Batman protests when Commissioner Gordon suggests he might be a murderer. “That’s not how I do things,” he growls. But it is how he does things; he’s killed three or four people this very Christmas Eve, all because Warner Bros Games Montreal has given him a device that can suspend hoodlums from gargoyles placed just beyond the boundaries of the map. Combined with a Batarang to cut that rope, Batman has been plunging thugs into a bottomless abyss, or if we’re still clinging to the fantasy, a 100ft drop onto ice. Developmental carelessness has made Batman a killer.
Batman: Arkham Origins is Warner Bros Montreal’s prequel to Rocksteady’s Arkham Asylum and City, set across a younger, less rundown northern Gotham island, which has been rebuilt from Rocksteady’s original City map, and a southern island that’s an entirely new creation. On a frosty Christmas Eve early in his crime-punching career, Batman is hunted by two of his more notorious enemies, Bane and Killer Croc, and six of DC’s most forgettable, namely Deadshot, Shiva, Firefly, Electrocutioner, Deathstroke and a sex-changed Copperhead. Bats also has his first encounters with The Riddler, The Joker and James Gordon.
The same carelessness that allows Batman to kill is everywhere in Origins. There are impassable boxes at waist height and rooftops you can’t grapple onto, with none of Rocksteady’s careful signposting via barbed wire or jagged spikes to warn you of their resistance to traversal. The Enigma challenges – proto-Riddler puzzles – are thoughtless throwaway busywork, relying on nothing more complex than Remote Batarang mazes and code-locked doors. Those locked doors, you’ll soon realise, are Origins’ solution to the notion that a linear path might be too dull; there are hundreds of hacking puzzles in the game, and nothing exposes the simplicity of a mechanic more than its overuse. Origins crams hundreds of Enigma collectables into its two islands, but each is acquired in mere seconds using methods you’ve already explored and exploited elsewhere. At no point are you asked to question your toolset or the game’s map, unlike in the best of the Riddler challenges in Asylum and City.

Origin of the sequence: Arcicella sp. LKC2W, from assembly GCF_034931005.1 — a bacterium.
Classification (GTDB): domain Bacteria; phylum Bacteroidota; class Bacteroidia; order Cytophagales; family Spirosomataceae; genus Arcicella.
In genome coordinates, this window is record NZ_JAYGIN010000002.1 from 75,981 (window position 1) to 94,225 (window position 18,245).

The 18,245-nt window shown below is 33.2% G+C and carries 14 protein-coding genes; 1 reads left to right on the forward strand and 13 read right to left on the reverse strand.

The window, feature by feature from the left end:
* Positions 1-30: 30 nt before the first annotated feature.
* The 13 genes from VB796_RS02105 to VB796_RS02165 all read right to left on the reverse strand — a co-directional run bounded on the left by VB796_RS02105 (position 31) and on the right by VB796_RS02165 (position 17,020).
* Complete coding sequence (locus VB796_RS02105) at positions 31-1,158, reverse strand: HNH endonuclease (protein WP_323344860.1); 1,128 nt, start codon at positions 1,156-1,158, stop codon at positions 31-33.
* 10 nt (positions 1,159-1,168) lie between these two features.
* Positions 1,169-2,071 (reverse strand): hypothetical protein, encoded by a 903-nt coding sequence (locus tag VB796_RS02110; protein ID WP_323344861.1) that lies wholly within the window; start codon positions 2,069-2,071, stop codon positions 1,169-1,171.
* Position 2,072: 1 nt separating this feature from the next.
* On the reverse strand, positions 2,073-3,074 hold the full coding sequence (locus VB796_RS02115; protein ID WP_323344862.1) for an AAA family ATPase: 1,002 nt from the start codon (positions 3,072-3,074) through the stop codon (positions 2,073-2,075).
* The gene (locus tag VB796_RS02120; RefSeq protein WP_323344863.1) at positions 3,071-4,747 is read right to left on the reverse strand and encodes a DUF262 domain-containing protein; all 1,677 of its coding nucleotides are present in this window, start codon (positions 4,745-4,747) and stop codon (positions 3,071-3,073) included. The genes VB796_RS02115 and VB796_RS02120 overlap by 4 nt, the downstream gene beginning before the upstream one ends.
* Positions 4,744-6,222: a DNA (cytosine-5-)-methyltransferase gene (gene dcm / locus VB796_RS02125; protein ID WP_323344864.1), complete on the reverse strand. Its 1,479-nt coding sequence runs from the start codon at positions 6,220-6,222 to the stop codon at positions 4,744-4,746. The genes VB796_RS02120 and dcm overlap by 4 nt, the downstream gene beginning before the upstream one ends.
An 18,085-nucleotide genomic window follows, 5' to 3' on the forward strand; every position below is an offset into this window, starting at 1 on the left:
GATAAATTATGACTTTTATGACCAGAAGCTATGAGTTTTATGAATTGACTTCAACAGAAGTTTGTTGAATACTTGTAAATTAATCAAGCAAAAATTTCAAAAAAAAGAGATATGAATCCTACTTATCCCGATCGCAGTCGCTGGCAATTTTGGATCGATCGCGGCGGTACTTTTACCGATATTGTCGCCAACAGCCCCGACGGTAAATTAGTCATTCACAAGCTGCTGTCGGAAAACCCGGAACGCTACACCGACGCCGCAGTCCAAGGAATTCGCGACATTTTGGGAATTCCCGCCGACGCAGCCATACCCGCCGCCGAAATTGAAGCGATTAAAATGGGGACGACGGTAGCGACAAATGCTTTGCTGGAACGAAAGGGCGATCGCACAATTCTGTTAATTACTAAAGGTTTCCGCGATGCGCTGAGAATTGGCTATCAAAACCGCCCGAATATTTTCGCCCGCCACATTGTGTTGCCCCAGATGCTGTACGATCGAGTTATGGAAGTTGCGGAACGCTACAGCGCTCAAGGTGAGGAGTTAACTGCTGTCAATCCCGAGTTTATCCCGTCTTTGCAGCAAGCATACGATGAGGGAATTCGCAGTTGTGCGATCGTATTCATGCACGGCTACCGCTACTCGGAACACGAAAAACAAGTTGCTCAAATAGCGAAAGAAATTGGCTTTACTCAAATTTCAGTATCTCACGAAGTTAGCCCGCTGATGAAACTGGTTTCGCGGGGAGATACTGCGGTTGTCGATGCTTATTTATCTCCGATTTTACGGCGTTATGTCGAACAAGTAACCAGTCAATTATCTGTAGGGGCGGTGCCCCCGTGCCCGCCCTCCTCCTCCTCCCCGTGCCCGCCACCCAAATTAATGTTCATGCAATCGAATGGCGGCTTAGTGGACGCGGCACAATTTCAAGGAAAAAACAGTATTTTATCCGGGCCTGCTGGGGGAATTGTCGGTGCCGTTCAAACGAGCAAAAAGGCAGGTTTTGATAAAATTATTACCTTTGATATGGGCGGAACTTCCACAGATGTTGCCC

And who knew Rocksteady’s combat system was so fragile? A decimal point moved here, a fraction changed there, and the natural rhythm of City’s combat breaks down. Origins’ systems can’t be learned as City’s could, since the attack timings are inconsistent and the new enemies spoil City’s easy rhythms. Perhaps Origins’ developers sought to make combat more challenging by forcing you to contend with less predictable enemies, but that’s missing the point. Asylum and City’s combat was never hard – after all, you are Batman and you never lose. The question was only how good a Batman you could be.
But even mishandled, Origins’ combat system fights a decent fight. The game only becomes a bad one by comparison to its predecessors, and City is the cruellest possible mirror to hold up to Origins, exposing its deficiencies by contrast. The new south island, for example, is a lifeless, boring space. Meanwhile, the new tech tree forces its upgrades on you, stealing away options once open to a capable player. In City, a skilled Batman could choose combo bonuses over extra armour; here, armour always comes first and the vital weapon-dismantling takedown is an endgame unlock.
The writing rarely provides much justification for chasing the waypoint on your map (“A drone?” Batman asks. “Only The Penguin would have this technology.” It’s the first of many logical leaps). The voice cast has changed almost entirely for the worse, too, and the humour found throughout Rocksteady’s dark worlds is absent. The story mission locations are almost terminally linear and key story moments are wasted: a villain’s attack on the Batcave happens off-camera, while the end creeps up on you like, well, Batman. You’ll never see it coming until you’re dangling from a gargoyle watching the credits roll.
The art design is no better, making a poor case for any of DC’s most forgettable villains to become unforgettable, or for the styleless world to be worth exploring. And at the time of review, the game is buggy to the point that the AI routinely turns off, button prompts fail to appear and PC players have been forced to exploit one bug to bypass another.
Still, Origins is built on such strong foundations that the carelessness making Batman a killer can’t kill Batman. The parts that do work – Batman’s gadgets, the Invisible Predator stealth rooms, swooping and gliding with your cape – are all impeccable pieces of design lifted from Rocksteady’s original template. And we wouldn’t say Warner Bros Montreal has contributed nothing. One or two of Origins’ Predator challenge rooms are among the series’ best, and integrating the Predator and Combat challenges into the campaign only improves the game. Origins’ new Detective Mode is well designed, too, even if Batman does the bulk of the detective work while you follow aggressive prompts.
There’s a good game here, but that game was built and finished two years ago. Origins adds little to its mechanics and nothing to the mythology. The story of a raw and inelegant Batman in his early years is better told on the big screen and the printed page, rather than in a raw, inelegant game in a generation’s twilight years.
Batman: Arkham Origins is out now on 360, PC, PS3 and Wii U. PC version tested.